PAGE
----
News From Terre Haute, Indiana


December 11, 2013

Editorial: Intriguing option for ISU towers

Reuse rather than demolition worthy of consideration

TERRE HAUTE — It’s appropriate that Indiana State University’s Recycling Center on North Ninth Street sits in the shadow of  two hulking, well-used, 15-story towers that, if things develop as they might, could themselves be recycled rather than imploded.

That unexpected and serendipitous news, which our reporter Sue Loughlin learned of and broke last week, could open a whole new future for those buildings, for the university and for the surrounding neighborhoods.

Core Redevelopment of Indianapolis has presented to ISU the intriguing idea of taking over the Statesman Towers and rehabbing them, presumably as renovated residential spaces.

At first thought it was puzzling, this idea of giving new life to buildings the university abandoned because they were not affordably adaptable to classroom, administrative or residential space, buildings that were to be demolished this month.

But the more one ponders the concept — thinks the unthinkable — the more the option makes sense. There is much to suggest the idea merits close attention.

And when one examines what Core Redevelopment has done in Indianapolis, one sees that this is not a dreamy concept of what might be if the stars align.

Most famous is Core’s amazing renovation of the old, abandoned, crumbling Bush Stadium in Indianapolis, long ago the home of the Indianapolis Indians. That stadium would have been demolished by now had Core not come up with the idea — improbable — of converting the stadium into loft living spaces, specifically lofts. In July, 138 loft units opened, with no vacancies, at Stadium Lofts, where units look out onto a baseball diamond.

And that has not been Core’s only successful reclamation. It also has rehabbed a metal recycling plant into 125 apartment lofts, and has a half-dozen other projects to show for itself on its website.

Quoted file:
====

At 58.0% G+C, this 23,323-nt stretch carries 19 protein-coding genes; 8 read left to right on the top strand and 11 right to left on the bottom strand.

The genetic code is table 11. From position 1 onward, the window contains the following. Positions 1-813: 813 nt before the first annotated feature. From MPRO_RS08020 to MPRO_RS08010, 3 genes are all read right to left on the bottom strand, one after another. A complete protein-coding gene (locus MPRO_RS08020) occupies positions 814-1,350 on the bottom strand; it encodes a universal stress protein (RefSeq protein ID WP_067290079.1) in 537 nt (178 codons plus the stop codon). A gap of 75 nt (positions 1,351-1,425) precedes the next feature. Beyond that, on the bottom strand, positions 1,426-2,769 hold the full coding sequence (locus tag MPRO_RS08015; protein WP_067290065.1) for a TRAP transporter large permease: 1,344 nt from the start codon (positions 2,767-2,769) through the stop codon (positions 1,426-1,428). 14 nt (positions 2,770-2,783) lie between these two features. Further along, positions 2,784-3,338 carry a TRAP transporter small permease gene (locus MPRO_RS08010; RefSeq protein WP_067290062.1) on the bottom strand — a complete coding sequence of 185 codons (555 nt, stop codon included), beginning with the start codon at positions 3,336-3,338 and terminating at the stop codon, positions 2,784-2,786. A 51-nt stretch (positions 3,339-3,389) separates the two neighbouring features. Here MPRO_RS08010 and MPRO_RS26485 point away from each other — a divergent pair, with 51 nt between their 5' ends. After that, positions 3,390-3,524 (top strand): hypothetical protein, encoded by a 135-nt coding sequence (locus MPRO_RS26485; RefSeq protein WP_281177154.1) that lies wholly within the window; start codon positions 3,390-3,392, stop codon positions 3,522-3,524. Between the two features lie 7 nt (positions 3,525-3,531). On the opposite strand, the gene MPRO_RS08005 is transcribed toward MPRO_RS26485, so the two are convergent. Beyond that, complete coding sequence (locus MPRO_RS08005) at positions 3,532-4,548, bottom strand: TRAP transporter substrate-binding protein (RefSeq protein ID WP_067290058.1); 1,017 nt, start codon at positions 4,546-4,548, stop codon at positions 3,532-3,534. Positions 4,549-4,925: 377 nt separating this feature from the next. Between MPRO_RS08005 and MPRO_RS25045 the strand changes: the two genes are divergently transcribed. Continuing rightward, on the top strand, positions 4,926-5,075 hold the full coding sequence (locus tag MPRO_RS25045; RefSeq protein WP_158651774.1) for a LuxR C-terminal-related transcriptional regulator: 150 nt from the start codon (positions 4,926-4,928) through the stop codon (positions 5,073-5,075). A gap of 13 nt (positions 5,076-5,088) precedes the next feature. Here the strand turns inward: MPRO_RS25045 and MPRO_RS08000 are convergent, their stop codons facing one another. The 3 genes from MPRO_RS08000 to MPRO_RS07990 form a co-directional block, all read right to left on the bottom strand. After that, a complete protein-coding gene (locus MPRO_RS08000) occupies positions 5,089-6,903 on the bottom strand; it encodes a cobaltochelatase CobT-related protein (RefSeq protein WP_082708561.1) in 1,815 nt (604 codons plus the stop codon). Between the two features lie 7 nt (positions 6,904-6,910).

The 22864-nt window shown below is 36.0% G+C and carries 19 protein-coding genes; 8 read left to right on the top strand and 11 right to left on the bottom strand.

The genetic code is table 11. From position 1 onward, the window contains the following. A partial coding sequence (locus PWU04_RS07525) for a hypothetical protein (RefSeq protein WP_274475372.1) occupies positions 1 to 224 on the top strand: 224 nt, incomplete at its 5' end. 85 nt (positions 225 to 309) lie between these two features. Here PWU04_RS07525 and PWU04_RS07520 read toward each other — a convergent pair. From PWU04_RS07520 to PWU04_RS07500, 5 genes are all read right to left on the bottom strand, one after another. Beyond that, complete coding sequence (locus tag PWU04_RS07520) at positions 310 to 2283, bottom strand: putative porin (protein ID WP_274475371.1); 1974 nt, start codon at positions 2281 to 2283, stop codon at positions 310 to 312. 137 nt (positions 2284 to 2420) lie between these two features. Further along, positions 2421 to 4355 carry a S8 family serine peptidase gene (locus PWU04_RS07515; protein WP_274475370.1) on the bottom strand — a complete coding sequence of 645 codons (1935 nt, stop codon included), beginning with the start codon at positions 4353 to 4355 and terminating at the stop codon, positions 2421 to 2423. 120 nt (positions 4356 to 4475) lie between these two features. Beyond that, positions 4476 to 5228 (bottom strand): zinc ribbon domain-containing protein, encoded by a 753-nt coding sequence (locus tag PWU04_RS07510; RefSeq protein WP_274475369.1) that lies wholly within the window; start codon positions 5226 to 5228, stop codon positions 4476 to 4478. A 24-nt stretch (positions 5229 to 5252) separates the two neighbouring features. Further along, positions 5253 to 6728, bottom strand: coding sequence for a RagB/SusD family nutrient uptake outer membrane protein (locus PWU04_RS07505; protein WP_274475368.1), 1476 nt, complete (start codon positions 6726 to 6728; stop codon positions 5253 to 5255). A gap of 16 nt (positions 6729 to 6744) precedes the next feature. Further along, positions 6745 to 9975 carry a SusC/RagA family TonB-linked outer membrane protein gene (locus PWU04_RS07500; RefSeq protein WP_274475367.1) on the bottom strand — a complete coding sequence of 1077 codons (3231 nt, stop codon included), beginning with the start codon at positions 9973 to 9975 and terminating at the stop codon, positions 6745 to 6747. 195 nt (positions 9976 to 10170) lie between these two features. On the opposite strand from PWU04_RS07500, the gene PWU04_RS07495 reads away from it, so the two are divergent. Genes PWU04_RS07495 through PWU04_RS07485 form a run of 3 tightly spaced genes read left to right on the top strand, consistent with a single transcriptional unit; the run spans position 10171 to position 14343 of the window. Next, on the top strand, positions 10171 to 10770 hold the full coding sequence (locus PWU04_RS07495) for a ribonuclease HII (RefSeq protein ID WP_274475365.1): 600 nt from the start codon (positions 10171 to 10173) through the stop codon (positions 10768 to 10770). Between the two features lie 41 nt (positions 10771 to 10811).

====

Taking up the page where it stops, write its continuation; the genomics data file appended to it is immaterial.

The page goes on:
The towers at ISU were originally residence halls. The towers were later repurposed as homes to the schools (later colleges) of Education and Business. The towers continued as classroom and faculty office buildings for years, even though their internal structure didn’t accommodate either. The interior was largely drab and cavernous.

Both of those ISU academic colleges have been relocated to grand new quarters — University Hall (the refurbished Lab School) for the Bayh College of Education, and Federal Hall (the old post office/federal building) for the Scott College of Business.

The towers must be disposed of, because the state will not allow publicly funded universities to retain excess classroom space after that has been replaced by renovations or new construction, as has been done with the new homes for Education and Business.

So, how best to dispose of the towers?

Demolition is one way. And, thereafter, the university would be left with flat land that it apparently was planning to use for parking. The neighborhood would not be improved.

The far better way of disposing of the towers is to sell them. That would save ISU $4 million it would spend on demolition, money it could better use on pressing needs. It would relieve ISU of responsibility for the property. And it would recycle the towers into new lifetimes.

The idea is just that at this point. Many details remain to be satisfied before ISU can cede the buildings to Core Redevelopment. But the idea of building up, rather than tearing down, the towers — may we call them Statesman Lofts? — is a welcome one. It is in the best spirit of recycling and reusing in a way that could be profitable to investors, appealing to residents and positive for both the campus and the community.


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    March 12, 2010